College of Engineering professor Shashi Nambisan has been elected president of the Council of University Transportation Centers.
Nambisan’s expertise led the governor of Nevada to proclaim “Shashi Nambisan Day” in recognition of his efforts to improve transportation safety in that state.
“To be elected by my peers is both a great honor and a great responsibility,” said Nambisan, who, along with DeAnna Flinchum, serves as co-director of education and workforce development for the Southeastern Transportation Center. “I’m excited to be in a position to help address education, research, and outreach in my field of transportation. To be the spokesperson for such a diverse, well-respected group is a privilege.”
The Council of University Transportation Centers—CUTC—is a leading proponent of safety, research, education, and development in relation to the upkeep and expansion of the nation’s transportation system.
While its beginnings can be traced to a 1971 federal mandate calling for the establishment of transportation-focused research centers, CUTC itself was founded in 1979 and now includes almost ninety public and private institutions.
“It started out as just a handful of large institutions, and it has grown in a number of ways,” said Nambisan. “Now the group represents a broad spectrum of institutions, small and large, public and private. There are even international members now.”
The growth of the group has led to collaboration between institutions that might not have otherwise had a chance to work together, and has led to an increase in the sharing of ideas. Along the way, the spectrum of topics the group can cover has increased as well.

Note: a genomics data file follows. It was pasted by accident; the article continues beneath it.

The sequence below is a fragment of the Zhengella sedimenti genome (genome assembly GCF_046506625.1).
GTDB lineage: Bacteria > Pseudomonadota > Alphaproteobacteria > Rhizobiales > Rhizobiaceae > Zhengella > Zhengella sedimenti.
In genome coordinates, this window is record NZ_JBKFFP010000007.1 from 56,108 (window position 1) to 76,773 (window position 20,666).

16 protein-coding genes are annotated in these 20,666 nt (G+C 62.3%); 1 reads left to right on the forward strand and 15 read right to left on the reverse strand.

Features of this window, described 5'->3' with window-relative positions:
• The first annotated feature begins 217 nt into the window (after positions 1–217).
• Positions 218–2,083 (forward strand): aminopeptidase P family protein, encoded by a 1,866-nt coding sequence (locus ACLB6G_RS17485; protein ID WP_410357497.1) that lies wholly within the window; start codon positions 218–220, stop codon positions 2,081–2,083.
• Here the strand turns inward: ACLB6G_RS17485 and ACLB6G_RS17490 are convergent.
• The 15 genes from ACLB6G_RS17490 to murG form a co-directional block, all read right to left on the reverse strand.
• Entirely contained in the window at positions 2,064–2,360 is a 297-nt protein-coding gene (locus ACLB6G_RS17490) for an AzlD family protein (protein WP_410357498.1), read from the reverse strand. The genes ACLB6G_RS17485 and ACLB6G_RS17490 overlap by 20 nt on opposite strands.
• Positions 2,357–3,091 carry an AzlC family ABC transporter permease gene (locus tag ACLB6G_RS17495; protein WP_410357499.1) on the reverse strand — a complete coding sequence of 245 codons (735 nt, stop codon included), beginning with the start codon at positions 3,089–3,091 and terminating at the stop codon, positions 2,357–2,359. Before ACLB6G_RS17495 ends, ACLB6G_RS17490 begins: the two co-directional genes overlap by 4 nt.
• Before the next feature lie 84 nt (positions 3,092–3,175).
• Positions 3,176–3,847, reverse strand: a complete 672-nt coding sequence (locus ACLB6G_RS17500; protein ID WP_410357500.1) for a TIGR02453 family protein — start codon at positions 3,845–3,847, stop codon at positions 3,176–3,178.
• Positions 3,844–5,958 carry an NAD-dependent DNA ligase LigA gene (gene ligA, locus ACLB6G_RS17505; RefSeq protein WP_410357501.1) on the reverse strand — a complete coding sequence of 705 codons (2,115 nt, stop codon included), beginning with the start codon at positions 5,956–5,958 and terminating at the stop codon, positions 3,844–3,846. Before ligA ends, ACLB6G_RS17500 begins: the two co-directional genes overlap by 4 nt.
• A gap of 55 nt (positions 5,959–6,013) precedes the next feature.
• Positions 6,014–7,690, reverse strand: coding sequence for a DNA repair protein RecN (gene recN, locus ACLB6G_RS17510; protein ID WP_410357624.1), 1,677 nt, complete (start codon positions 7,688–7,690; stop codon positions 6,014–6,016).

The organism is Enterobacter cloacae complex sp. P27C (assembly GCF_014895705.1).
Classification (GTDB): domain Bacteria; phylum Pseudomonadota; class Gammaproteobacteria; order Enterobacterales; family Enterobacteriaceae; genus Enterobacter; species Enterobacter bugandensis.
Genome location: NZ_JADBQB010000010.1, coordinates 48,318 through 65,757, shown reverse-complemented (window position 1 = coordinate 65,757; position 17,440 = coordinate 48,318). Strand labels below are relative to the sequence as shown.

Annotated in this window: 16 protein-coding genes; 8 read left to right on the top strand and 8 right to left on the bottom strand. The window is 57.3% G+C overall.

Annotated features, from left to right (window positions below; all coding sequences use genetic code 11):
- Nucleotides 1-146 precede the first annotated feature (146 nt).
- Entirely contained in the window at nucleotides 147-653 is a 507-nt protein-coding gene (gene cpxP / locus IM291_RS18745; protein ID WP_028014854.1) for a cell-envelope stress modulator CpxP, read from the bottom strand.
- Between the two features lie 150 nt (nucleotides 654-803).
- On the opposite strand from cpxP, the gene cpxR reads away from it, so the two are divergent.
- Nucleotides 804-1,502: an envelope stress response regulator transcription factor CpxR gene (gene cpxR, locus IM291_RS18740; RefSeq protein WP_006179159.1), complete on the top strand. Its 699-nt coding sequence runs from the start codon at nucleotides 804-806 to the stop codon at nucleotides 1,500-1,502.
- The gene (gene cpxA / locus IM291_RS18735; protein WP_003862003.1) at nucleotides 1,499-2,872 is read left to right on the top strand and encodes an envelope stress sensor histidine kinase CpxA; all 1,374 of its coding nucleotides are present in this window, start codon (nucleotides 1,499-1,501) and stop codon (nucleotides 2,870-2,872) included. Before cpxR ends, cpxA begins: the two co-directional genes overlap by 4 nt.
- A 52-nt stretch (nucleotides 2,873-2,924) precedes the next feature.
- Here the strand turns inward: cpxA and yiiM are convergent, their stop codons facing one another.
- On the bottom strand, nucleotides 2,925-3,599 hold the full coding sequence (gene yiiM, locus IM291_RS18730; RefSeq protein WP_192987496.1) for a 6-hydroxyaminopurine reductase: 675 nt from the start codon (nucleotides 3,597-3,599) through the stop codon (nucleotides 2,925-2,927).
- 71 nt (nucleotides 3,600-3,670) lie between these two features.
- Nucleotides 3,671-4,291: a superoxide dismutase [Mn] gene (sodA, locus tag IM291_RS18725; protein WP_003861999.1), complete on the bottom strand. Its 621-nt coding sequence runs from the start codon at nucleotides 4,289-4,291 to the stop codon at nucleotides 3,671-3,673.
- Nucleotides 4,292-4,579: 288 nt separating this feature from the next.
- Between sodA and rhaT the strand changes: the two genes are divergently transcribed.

“Having such a big base of perspectives is a great way to broaden horizons, to really tackle a lot of different ideas,” said Nambisan. “We now have a number of different member schools that can speak to areas like logistics, or planning, or finance, or design. Just in engineering terms alone, we have aspects of civil, mechanical, and even computer sciences.”
Another positive of having such a numerous and wide-ranging group of institutions is that it increases the weight of recommendations when a new idea is being pitched to industry or government leaders, and it also gives those leaders a place to turn for answers when considering a new proposal of their own.
“There’s a breadth of knowledge, but there is also an understanding that we know what we are talking about,” said Nambisan. “Our group is well-respected enough that past presidents have been called upon to testify before Congress. Plus, that strength in numbers also helps us achieve our overall common goals.”
Nambisan, who has been on the CUTC executive committee since 2010, will serve until June 2015. He has previously been director, treasurer, secretary, and vice president of the group.
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